Martha Baker looks out the back window of her house in a development called Cloverfields on Kent Island and sees sewage oozing to the surface of her lawn. She blames politicians, and she will send them a message on Tuesday. "I'll probably vote opposite of who's in there," she says.
Motorists inching along Route 216 in Howard County are greeted by a vanguard of the surging Republican Party. Roadside sign-wavers are there with an electoral wake-up call:
"Too Much Tension?
"Too Much Stress?
"Blame The Democrat Growth Mess."
In Montgomery County, Karen Kalla is helping lead environmental and civic groups into battle. She backs a ballot initiative that would limit property tax increases to the rate of inflation. "The fact of the matter is," says this 39-year-old mother of three, "there's a limit to what the property owner can feasibly pay. I can't pay any more. It's infuriating."
All over Maryland, the reputedly turned-off voter is rising up to vote against unchecked growth -- growth for the rich and higher taxes for the not-so-rich. Voters in three counties seem likely to approve initiatives this week that will sharply reduce government's ability to rely on property taxes. Public officials such as Montgomery County Executive Sidney Kramer, who came to symbolize wealthy development interests, were defeated in September's primary.
Last week, a Mason-Dixon poll even showed erosion of support for Gov. William Donald Schaefer, whose standing had been frozen in the 70 percent range in all kinds of political weather for more than six years. Mr. Schaefer has always promoted growth and development -- and has always profited from his successes in those areas.
Now, though, his strength appears to be fading as his challenger, Republican William S. Shepard, hammers him for spending too freely and for ruling by "fear and intimidation." Mr. Shepard was moving up, defying the political law of gravity twice: cutting into the Schaefer lead and doing it without money for television ads.
Nationally, students of the political process have detected "an anti-incumbent mood" among voters. The throw-'em-out movement in Maryland seems to be driven by concerns far more specific than opposition to incumbency. Growth, high taxes and a perception of arrogance seem to be the primary motivators.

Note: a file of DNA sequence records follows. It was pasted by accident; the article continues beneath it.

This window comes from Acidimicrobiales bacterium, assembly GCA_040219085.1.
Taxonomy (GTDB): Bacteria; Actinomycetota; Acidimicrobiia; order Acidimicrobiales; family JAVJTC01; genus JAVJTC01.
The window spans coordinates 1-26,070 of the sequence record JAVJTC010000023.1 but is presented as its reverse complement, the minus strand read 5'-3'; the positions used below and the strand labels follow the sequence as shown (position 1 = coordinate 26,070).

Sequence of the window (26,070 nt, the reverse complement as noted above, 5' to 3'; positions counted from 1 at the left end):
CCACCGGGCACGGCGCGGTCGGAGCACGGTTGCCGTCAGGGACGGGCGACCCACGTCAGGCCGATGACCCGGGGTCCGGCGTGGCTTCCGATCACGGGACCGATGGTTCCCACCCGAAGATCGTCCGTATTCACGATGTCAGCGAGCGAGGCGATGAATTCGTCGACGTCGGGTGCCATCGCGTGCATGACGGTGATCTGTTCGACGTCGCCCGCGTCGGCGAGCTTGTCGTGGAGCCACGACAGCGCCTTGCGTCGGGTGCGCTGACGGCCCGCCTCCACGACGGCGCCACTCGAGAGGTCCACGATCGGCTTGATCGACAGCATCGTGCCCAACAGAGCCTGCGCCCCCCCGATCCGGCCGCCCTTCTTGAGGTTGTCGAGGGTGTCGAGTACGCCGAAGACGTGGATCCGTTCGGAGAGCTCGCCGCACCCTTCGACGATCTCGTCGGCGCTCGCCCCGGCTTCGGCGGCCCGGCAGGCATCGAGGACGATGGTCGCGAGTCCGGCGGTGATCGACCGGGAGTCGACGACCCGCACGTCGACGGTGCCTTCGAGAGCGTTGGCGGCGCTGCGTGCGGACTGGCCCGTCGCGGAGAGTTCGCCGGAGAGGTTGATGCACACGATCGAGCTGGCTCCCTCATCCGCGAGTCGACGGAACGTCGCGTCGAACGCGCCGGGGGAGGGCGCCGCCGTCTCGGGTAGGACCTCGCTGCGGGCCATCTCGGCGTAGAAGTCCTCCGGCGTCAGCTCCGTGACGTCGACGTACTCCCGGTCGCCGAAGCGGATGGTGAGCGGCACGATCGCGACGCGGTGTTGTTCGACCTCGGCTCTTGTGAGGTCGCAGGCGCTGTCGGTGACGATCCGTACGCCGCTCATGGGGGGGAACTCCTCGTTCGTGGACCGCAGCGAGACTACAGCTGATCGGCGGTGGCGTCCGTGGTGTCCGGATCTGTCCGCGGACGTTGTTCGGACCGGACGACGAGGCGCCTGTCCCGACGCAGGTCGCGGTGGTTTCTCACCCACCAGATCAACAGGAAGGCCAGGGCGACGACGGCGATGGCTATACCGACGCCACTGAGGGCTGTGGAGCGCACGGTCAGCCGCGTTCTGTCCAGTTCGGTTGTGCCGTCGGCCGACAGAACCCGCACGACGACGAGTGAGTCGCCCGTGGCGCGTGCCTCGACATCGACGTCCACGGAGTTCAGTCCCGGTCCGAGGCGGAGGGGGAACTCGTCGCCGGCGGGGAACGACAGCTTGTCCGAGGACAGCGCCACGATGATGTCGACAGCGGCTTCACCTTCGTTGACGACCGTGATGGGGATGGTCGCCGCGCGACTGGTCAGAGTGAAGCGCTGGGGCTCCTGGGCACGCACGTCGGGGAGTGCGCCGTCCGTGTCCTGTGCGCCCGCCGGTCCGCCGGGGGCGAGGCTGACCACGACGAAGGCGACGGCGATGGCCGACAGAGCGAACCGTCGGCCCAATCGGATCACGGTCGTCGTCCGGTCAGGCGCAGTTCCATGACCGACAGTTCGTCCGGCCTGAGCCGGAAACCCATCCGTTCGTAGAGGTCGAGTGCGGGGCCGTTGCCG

LTC "These feelings are out there," says Brad Coker, president of Mason-Dixon, "but it seems to be hurting those candidates who had problems to begin with."
Already, groups of Marylanders have dismissed a relatively large number of state senators. Not a single state senator lost four years ago. Four were defeated in the September primary, and several others were taken to the brink of defeat. The abortion issue -- and the idea that the incumbents were arrogantly committed to their own viewpoints despite their constituents' views -- cost these veterans their jobs.
While low voter turnout in the primary was as distressing in Maryland as it has been in other states across the country, those who did vote had considerable power to create change.
Maryland's electorate in 1990 appears to be largely suburban, relatively affluent and white. In the inner city of Baltimore, few issues seemed to grasp the voters' attention, while in Montgomery, environmentalists joined civic associations and brand-new anti-tax committees to defeat a county executive and press for limitations on taxing.
Much of the activism seemed to go on outside the purview of parties. But there was party activism as well -- particularly among the resurgent Republicans.
Suffering from a 3-to-1 disadvantage in voter registration 10 years ago, the GOP now trails the Democrats by just over 2-to-1. In Anne Arundel, Howard, Baltimore, Montgomery and Harford counties, Republican candidates are threatening to make gains.
Numbers that tell the story of the Reagan-driven Republican rebound in Maryland can be found across the landscape:
With the exception of Baltimore and Prince George's County, Republicans out-registered or stayed virtually even with their rivals in virtually every county. For a time, Democrats conceded, they were reluctant to do any voter registration because they were coming back with too many new Republicans. During one reporting period between the summer of 1986 and the summer of 1990, Democrats in Charles County added a mere four new registered voters while Republicans piled on more than 3,000. Carroll County recently became a majority Republican subdivision.
GOP officials say the future is bright for them because their new members are younger. But they are likely to be new arrivals in Maryland and not likely to know much about the state or its politics.
In the meantime, though, they have tried -- particularly in Howard, Baltimore and Anne Arundel counties -- to capitalize on the mood of opposition to property tax increases, growth and the attitude of incumbents. The GOP's interests in these areas are almost perfectly congruent with the interests of the tax-cap advocates.